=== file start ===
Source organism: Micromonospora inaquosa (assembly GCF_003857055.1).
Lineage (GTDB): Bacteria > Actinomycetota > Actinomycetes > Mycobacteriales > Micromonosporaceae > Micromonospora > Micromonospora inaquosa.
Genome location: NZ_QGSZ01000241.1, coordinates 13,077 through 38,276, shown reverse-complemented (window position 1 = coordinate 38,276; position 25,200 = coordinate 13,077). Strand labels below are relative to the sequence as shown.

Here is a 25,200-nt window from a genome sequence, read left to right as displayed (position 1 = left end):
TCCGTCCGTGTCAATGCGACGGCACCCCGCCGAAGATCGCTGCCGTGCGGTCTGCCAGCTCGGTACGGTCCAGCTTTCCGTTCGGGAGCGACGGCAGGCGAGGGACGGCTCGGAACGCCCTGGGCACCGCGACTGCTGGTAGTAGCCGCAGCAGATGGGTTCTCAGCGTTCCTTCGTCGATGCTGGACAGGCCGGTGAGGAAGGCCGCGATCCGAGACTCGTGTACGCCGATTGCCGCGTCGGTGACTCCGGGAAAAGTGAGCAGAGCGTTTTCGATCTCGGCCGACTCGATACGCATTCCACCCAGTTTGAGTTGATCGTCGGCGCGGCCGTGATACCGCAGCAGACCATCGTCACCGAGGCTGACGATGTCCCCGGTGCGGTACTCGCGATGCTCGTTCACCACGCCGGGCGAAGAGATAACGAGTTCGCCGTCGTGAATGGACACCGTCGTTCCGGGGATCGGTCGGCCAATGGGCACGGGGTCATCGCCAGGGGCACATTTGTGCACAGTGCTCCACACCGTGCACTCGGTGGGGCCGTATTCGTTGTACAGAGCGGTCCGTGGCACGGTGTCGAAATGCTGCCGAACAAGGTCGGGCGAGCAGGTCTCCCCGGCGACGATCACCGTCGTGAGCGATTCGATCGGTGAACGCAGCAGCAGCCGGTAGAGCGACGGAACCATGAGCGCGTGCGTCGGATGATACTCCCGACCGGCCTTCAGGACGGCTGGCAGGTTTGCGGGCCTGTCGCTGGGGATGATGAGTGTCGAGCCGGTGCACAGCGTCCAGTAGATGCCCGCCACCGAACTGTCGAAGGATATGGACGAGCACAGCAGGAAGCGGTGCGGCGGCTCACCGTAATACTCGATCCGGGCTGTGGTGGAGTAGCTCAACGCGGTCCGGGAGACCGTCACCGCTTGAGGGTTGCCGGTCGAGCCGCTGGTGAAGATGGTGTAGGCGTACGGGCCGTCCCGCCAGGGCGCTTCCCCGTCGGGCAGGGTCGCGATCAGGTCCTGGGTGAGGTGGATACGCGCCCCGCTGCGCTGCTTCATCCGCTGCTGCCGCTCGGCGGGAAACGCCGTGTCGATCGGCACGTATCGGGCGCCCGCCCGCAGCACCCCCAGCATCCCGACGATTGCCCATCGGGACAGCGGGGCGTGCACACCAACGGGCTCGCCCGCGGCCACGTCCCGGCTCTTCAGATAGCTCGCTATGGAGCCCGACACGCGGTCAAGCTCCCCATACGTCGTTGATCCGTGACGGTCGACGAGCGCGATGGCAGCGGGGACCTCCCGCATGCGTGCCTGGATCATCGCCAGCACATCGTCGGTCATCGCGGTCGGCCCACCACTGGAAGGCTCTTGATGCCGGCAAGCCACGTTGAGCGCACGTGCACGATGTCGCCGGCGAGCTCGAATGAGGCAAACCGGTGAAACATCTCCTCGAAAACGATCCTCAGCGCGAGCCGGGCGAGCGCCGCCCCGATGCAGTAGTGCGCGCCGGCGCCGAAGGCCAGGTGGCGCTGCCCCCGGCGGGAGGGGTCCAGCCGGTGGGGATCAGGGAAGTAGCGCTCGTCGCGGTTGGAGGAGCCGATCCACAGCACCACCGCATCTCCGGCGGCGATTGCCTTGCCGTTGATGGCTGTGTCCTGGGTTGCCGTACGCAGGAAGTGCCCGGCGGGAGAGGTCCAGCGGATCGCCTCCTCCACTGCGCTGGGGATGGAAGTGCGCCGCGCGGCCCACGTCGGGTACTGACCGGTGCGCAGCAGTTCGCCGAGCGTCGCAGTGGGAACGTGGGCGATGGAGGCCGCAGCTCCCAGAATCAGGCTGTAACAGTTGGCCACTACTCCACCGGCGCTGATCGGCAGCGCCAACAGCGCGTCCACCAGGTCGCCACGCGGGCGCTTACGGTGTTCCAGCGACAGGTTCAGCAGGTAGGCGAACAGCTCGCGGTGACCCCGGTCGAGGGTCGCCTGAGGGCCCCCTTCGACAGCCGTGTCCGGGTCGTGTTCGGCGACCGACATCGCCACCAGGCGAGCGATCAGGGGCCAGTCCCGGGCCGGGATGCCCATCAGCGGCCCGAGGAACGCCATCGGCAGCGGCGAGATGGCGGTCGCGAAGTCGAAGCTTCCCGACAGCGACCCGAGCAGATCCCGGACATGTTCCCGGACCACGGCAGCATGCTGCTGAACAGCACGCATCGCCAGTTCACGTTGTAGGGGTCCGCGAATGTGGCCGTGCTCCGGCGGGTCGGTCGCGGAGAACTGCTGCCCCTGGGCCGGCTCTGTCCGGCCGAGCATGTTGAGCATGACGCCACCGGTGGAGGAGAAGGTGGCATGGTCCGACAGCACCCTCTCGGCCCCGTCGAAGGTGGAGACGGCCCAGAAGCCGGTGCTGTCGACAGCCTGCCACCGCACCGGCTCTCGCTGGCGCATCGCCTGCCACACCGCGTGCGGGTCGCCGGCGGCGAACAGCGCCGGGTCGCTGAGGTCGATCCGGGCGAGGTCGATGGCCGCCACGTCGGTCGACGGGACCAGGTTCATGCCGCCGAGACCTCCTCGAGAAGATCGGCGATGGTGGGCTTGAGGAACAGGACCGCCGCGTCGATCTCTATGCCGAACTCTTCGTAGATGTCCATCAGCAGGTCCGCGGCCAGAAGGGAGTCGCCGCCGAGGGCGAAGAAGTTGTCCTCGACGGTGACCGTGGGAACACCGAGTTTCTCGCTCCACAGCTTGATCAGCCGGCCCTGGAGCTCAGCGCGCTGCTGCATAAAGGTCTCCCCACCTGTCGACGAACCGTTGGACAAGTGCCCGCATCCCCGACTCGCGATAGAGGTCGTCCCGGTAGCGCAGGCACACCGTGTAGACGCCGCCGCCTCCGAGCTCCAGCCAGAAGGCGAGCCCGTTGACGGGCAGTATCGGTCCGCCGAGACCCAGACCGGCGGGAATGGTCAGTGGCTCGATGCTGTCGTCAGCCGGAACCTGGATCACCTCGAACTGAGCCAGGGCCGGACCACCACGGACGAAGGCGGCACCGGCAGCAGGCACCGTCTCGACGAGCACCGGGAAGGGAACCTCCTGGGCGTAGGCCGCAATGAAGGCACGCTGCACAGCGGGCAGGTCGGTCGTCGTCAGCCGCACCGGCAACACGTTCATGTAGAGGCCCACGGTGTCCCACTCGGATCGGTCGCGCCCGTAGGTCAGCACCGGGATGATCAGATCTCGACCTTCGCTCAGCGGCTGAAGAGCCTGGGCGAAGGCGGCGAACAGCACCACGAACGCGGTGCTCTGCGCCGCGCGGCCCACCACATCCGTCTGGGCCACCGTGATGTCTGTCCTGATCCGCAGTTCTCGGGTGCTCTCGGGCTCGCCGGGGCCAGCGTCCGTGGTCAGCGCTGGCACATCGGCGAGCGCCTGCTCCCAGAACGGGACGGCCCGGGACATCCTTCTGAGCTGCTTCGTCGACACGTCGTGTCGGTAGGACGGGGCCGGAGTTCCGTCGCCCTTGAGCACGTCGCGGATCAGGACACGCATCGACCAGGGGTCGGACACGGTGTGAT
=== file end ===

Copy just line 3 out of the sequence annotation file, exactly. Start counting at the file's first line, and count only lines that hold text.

Genome location: NZ_QGSZ01000241.1, coordinates 13,077 through 38,276, shown reverse-complemented (window position 1 = coordinate 38,276; position 25,200 = coordinate 13,077). Strand labels below are relative to the sequence as shown.